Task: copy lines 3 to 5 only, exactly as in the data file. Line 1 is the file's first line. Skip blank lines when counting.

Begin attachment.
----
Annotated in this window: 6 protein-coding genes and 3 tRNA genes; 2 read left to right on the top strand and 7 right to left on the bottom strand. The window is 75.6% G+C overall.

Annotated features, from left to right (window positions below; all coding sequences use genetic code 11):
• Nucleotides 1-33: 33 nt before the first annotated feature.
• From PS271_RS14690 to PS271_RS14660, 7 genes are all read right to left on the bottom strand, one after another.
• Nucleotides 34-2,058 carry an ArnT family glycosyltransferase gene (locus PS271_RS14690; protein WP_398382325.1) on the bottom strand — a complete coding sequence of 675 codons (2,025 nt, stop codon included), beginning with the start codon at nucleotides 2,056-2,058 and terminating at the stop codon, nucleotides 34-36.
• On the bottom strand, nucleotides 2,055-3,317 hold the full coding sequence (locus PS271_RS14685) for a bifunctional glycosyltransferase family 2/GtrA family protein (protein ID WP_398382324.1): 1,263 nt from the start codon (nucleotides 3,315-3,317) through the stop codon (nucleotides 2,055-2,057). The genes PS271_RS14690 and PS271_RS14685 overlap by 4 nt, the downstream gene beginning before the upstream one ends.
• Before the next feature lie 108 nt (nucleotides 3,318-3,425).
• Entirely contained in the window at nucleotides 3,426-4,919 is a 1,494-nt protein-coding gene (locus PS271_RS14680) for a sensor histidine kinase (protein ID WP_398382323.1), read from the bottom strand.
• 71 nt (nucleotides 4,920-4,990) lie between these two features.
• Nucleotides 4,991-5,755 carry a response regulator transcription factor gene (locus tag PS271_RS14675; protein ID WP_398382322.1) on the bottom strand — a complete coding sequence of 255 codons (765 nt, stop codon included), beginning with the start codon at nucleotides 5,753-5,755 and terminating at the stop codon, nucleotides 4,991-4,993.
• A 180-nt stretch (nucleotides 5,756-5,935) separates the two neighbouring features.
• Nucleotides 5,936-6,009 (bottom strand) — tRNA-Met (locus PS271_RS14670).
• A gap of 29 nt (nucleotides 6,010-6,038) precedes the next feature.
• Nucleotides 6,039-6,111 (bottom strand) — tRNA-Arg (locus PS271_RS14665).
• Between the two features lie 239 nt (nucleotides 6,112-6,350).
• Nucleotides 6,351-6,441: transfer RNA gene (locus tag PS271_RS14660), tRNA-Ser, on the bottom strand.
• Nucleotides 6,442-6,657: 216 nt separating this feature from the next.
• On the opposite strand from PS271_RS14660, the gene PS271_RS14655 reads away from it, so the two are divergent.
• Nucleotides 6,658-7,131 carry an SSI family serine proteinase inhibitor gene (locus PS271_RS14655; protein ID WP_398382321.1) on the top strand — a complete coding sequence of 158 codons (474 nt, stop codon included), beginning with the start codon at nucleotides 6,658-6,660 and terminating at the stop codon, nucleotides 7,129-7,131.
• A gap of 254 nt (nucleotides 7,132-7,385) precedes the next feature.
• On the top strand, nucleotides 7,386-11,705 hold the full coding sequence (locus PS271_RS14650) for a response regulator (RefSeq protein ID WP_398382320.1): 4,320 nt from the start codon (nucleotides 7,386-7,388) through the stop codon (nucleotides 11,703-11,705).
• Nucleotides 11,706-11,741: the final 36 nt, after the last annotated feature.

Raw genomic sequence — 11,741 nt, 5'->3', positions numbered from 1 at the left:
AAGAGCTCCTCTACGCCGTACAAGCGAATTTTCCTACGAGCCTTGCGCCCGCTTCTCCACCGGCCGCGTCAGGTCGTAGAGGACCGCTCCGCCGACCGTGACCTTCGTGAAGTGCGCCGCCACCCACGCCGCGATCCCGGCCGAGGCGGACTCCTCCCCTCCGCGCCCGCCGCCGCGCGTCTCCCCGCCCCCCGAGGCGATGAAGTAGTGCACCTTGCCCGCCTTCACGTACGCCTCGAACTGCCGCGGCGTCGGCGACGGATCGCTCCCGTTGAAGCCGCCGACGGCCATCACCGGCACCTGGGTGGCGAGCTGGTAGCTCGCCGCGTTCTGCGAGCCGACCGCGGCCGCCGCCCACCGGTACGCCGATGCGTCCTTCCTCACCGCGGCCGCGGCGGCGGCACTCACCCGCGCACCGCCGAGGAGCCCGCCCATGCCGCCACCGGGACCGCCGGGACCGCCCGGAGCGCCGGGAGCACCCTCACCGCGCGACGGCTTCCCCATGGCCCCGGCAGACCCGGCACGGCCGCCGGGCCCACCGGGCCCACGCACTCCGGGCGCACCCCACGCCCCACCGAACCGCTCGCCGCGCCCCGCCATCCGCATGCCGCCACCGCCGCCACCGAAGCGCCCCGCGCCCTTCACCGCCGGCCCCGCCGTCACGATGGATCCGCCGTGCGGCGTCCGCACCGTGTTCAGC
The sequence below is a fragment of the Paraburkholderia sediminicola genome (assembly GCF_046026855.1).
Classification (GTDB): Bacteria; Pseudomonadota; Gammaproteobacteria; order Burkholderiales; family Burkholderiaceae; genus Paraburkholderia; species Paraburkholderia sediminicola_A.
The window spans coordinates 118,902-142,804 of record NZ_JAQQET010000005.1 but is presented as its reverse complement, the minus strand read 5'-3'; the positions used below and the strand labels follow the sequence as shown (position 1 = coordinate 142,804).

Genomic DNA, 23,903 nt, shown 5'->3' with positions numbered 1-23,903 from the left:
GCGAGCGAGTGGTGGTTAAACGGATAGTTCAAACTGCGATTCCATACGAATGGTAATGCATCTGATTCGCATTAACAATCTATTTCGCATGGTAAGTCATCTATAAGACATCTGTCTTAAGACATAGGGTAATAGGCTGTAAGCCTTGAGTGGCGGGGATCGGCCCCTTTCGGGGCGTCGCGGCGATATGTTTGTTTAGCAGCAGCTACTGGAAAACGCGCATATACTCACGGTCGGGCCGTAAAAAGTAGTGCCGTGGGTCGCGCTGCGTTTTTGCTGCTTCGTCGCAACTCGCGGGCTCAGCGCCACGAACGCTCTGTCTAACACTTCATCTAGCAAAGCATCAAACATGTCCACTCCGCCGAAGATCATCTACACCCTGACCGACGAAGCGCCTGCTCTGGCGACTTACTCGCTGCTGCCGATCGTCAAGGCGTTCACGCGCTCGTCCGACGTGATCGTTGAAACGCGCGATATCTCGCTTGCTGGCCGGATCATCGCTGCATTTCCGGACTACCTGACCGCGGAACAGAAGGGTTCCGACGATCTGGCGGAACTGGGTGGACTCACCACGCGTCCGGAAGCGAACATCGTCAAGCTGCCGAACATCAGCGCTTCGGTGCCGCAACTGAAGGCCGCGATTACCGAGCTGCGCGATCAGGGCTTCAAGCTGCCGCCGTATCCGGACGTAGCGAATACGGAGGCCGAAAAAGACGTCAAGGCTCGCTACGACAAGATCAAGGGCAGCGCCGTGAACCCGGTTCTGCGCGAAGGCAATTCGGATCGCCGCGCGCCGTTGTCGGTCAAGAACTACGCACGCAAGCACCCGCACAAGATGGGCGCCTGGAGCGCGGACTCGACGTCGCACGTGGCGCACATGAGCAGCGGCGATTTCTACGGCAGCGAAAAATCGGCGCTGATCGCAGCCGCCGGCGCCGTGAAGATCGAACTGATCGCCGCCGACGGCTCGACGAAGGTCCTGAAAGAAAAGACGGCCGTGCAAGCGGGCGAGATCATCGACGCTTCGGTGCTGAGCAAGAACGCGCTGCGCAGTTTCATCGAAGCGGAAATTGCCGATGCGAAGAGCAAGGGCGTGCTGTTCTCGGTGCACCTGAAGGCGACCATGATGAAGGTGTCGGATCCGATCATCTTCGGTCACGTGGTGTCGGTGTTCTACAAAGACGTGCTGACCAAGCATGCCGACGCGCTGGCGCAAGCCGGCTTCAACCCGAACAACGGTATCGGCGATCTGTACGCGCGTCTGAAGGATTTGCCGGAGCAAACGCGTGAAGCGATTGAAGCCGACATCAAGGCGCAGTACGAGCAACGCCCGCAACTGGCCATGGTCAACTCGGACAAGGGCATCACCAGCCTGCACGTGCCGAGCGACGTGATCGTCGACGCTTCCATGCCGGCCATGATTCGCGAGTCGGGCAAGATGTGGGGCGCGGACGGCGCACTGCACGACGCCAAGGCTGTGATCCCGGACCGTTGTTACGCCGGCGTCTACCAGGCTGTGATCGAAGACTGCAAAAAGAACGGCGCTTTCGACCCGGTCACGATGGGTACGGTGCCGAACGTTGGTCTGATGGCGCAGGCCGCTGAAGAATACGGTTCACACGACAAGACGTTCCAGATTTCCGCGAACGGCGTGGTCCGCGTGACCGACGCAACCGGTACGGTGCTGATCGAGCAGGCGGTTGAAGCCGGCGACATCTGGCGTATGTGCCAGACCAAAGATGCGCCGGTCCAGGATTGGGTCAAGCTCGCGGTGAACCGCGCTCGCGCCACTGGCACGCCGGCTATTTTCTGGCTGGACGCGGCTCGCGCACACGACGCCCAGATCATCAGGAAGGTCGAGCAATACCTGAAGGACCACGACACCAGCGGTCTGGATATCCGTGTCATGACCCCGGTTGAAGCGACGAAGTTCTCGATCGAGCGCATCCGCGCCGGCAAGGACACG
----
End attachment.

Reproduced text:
• Nucleotides 1-33: 33 nt before the first annotated feature.
• From PS271_RS14690 to PS271_RS14660, 7 genes are all read right to left on the bottom strand, one after another.
• Nucleotides 34-2,058 carry an ArnT family glycosyltransferase gene (locus PS271_RS14690; protein WP_398382325.1) on the bottom strand — a complete coding sequence of 675 codons (2,025 nt, stop codon included), beginning with the start codon at nucleotides 2,056-2,058 and terminating at the stop codon, nucleotides 34-36.